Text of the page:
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|— Wikipedian ♂ —|
|Time zone||SST (UTC+8)|
|Education and employment|
part-time white-collar worker,
|Education||GCE Advanced Level|
|Hobbies, favourites and beliefs|
|click here to email me
(registered users only)
|Joined||3 October 2005|
|First edit||3 October 2005|
|Edit count||≈64,000 (and counting)|
|Search user languages|
Places I have lived in or visited
I am an overseas Chinese born and raised in Singapore, a Southeast Asian island country. I have Cantonese and Hakka ancestry – my paternal ancestral home is in Guangdong while my maternal ancestors were Hakka Chinese Indonesians from Sumatra. I am fluent in English, Mandarin and Cantonese. I am currently reading for a bachelor's degree (double major) in a public university in Singapore.
I first joined Wikipedia in 2005 when I was in high school and have been editing more frequently since 2008. I semi-retired from Wikipedia in early 2014. The userboxes on this page help me speak other things about myself that I wish to reveal.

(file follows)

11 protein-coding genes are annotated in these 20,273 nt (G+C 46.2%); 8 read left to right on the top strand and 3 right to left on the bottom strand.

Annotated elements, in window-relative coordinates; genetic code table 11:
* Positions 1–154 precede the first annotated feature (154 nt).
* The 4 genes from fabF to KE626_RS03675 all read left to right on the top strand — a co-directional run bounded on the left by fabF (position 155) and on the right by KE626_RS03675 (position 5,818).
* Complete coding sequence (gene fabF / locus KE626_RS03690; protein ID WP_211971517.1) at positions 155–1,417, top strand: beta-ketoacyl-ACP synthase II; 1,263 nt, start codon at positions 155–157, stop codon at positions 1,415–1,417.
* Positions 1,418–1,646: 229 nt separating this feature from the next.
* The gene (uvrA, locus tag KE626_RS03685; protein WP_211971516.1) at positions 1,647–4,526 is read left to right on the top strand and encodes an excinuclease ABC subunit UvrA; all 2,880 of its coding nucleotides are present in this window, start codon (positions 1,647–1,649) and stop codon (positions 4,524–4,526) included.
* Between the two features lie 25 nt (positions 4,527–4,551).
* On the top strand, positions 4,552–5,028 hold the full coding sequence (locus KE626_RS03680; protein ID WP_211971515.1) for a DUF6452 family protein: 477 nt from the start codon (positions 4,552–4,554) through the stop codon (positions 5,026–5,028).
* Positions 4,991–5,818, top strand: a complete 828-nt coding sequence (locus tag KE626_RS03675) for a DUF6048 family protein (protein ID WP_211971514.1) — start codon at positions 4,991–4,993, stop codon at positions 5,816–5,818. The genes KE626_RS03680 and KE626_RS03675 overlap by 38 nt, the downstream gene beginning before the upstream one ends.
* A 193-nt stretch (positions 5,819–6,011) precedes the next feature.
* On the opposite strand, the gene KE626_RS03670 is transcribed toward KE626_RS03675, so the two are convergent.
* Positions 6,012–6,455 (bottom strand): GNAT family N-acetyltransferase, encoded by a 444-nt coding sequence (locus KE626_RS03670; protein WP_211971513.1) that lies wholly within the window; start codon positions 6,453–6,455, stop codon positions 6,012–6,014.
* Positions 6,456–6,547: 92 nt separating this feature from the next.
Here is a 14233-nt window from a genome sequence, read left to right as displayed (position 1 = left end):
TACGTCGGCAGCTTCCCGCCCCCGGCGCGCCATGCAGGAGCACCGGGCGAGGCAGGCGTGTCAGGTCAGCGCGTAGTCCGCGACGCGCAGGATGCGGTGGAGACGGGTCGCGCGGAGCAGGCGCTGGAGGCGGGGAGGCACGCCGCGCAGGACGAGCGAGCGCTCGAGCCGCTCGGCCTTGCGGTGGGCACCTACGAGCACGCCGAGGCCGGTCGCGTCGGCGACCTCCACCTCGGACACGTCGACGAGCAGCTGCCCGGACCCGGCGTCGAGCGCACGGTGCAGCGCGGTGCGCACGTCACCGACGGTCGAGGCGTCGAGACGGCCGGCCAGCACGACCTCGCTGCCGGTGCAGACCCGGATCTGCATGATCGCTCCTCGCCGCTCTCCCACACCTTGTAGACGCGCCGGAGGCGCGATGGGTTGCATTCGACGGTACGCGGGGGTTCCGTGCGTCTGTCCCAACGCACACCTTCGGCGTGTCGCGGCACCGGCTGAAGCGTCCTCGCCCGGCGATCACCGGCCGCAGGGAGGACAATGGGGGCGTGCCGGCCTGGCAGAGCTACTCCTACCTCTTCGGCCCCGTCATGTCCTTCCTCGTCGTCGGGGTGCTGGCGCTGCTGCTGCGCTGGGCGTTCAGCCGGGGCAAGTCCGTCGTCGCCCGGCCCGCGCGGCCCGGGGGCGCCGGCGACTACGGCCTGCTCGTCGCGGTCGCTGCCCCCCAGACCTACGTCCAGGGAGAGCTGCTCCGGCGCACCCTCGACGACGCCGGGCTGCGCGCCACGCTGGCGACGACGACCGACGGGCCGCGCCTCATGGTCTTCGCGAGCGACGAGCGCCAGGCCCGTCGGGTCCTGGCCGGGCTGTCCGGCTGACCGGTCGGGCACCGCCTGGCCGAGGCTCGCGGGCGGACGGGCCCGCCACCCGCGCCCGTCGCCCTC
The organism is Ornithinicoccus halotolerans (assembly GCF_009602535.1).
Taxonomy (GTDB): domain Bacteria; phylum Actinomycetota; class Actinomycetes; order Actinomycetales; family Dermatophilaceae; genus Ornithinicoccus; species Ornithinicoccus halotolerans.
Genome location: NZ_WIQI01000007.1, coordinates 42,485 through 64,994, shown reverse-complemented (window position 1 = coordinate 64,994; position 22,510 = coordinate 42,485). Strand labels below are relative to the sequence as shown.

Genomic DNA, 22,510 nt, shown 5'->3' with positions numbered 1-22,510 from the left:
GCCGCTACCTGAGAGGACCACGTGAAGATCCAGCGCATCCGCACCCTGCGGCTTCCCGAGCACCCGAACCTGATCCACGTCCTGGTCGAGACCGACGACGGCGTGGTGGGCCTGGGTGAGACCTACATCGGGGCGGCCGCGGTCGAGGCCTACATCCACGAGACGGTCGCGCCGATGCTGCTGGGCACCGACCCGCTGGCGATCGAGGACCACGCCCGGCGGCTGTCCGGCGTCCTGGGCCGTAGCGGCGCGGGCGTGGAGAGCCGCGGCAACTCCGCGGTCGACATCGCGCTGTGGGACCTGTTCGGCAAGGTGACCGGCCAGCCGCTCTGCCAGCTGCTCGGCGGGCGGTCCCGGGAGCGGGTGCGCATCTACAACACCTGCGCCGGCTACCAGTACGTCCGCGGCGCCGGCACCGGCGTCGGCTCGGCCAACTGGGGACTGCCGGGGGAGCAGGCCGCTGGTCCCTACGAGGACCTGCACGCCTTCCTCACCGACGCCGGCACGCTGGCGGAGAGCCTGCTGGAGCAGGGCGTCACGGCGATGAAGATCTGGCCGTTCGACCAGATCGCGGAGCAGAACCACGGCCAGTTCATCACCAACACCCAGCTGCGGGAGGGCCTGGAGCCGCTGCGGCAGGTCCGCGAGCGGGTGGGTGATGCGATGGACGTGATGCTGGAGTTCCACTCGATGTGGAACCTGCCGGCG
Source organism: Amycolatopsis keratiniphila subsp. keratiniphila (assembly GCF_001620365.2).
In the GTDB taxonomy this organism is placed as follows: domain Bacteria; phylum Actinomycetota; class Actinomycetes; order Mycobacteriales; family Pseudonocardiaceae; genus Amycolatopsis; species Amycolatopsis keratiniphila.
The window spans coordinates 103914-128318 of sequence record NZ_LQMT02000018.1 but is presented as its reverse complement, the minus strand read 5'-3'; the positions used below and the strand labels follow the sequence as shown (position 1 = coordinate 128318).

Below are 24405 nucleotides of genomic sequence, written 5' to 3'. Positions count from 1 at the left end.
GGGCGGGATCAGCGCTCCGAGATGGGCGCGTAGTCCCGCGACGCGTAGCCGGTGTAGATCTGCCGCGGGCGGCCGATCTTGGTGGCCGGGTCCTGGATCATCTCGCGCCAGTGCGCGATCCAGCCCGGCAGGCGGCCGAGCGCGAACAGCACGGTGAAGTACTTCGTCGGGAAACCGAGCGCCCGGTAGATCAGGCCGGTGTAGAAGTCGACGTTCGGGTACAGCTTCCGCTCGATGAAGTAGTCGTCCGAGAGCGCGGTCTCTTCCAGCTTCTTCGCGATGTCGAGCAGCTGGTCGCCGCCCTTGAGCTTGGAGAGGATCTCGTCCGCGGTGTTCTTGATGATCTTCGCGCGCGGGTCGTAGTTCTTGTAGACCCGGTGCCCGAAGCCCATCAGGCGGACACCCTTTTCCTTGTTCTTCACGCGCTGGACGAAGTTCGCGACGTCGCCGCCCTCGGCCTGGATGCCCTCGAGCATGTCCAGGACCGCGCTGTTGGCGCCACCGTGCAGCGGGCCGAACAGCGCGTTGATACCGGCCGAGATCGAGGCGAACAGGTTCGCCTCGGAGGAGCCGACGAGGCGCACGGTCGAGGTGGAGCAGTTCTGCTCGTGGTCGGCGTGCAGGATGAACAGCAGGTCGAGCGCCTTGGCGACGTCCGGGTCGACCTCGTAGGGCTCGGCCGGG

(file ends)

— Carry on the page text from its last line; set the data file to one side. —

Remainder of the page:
About using Wikipedia
I enjoy using Wikipedia as a source of knowledge even though its reliability is questionable and that it exhibits strong systemic bias. Editing Wikipedia has been one of my hobbies since I committed myself to the WikiProjects I am involved in. I semi-retired from Wikipedia in early 2014 but still return to editing from time to time.
My personal views on Wikipedia
Wikipedia is a democracy even though it is not supposed to be. Consensus is – and has always been – determined by the number of participants taking a particular side in a discussion. A dearth of minority views often culminates in the drowning out of a few dissenting voices, especially when that handful fails to display resilience in defending their beliefs or lacks the courage to challenge their opponents for fear of being deficient in knowledge of how Wikipedia works. Since the tyranny of the majority holds sway in Wikipedia, I do not see why they shouldn't acquiesce in the decisions of their rivals (aka the majority) as opposed to bearing the brunt of their adversaries' aggression and retaliating.